12 December 2012

The University of Queensland’s Dr Amanda Rasmussen has been awarded a distinguished 2012 Newton international fellowship - awarded jointly by the UK’s national research academies, the British Academy and the Royal Society.

Dr Rasmussen graduated with a Bachelor of Science in Botany and Ecology from UQ.

She later completed a Phd from UQ’s School of Biological Sciences.

Dr Rasmussen's research aims to improve plant root formation in stem cuttings in order to enhance propagation.

She is completing research on a prestigious Marie Curie Fellowship in Belgium.

"Propagation of plants is extremely important for lots of industries from forestry to horticulture and my research aims to ensure these techniques will improve and increase the production of plants for a variety of reasons; even to the point of assisting keen backyard gardeners," said Dr Rasmussen.

Fellowships were awarded to 41 successful applicants who will be investigating topics ranging from the socio-economic impact on women in Ghanaian oil communities to boosting visual short-term memory.

They come from research institutes in over 20 countries including Thailand, Mexico, China and Australia.

The Fellowships are part of a UK government initiative to ensure the UK engages with the world’s most promising academics.

The Newton International Fellowships provide an opportunity for some of the most talented early career post-doctoral researchers working overseas to carry out world class research in UK institutions.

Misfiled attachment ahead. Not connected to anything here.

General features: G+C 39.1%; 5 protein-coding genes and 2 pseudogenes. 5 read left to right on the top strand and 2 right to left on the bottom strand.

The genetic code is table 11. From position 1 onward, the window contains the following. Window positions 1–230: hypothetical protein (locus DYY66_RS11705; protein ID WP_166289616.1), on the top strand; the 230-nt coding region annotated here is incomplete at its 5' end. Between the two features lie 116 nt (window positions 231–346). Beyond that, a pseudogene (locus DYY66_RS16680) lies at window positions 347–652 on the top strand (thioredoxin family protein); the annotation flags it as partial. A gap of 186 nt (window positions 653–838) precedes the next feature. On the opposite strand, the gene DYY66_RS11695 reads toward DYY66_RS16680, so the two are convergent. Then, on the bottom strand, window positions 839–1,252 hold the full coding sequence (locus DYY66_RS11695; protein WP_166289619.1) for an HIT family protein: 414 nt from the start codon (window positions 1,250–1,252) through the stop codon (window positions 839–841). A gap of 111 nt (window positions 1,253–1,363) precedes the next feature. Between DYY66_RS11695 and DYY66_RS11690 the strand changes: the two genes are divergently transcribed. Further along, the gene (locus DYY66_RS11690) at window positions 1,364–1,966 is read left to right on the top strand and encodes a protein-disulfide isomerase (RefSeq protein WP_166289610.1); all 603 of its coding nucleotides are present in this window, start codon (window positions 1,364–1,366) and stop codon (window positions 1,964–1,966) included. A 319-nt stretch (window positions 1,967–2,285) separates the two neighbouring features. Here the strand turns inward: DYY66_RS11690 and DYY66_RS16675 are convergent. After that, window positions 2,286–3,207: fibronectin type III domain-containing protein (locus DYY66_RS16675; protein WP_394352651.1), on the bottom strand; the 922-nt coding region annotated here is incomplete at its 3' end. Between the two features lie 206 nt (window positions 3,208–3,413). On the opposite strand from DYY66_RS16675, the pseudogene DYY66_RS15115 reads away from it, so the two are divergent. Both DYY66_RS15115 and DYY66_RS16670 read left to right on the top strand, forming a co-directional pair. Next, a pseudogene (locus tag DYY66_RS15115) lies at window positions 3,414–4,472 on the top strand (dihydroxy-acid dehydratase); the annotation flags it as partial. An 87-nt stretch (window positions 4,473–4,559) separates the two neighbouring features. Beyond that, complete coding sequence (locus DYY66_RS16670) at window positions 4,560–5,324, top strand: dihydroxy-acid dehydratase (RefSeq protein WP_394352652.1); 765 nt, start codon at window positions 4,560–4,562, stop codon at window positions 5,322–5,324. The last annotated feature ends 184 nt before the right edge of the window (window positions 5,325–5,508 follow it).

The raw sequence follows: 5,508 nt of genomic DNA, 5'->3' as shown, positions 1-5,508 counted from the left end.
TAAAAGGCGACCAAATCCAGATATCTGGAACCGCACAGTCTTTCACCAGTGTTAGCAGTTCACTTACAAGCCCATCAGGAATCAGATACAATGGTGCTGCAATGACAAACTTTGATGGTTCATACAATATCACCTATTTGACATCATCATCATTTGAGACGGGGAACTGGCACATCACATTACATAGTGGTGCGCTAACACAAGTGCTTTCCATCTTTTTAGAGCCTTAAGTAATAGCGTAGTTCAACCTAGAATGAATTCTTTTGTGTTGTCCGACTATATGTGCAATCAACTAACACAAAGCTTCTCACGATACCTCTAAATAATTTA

Fellows will receive support in the region of £100,000 ($152 975 AUD) each for a two year fellowship in the UK.

About the School of Biological Sciences
Through research undertaken in the School, UQ has been ranked by the 2012 National Taiwan University Rankings in the top five universities globally for research in ecology and environmental biology and in the top 18 universities globally for plant and animal biology. The UQ School of Biological Sciences attracts researchers of world standing in a range of disciplines, with international leaders in many diverse fields. Our work spans the scales of biological organisation, from molecules and cells to organisms, populations, species and communities.

With more than 150 researchers working in evolution, global change biology, ecology, aquaculture, animal behaviour, physiology, entomology, zoology, botany, genomics, development and conservation biology, our researchers and graduate scientists are well-equipped to make a real difference in contributing to solving global problems.

Media: Tracey Franchi, UQ School of Biological Sciences Communications Manager, +61 7 3365 4831, t.franchi@uq.edu.au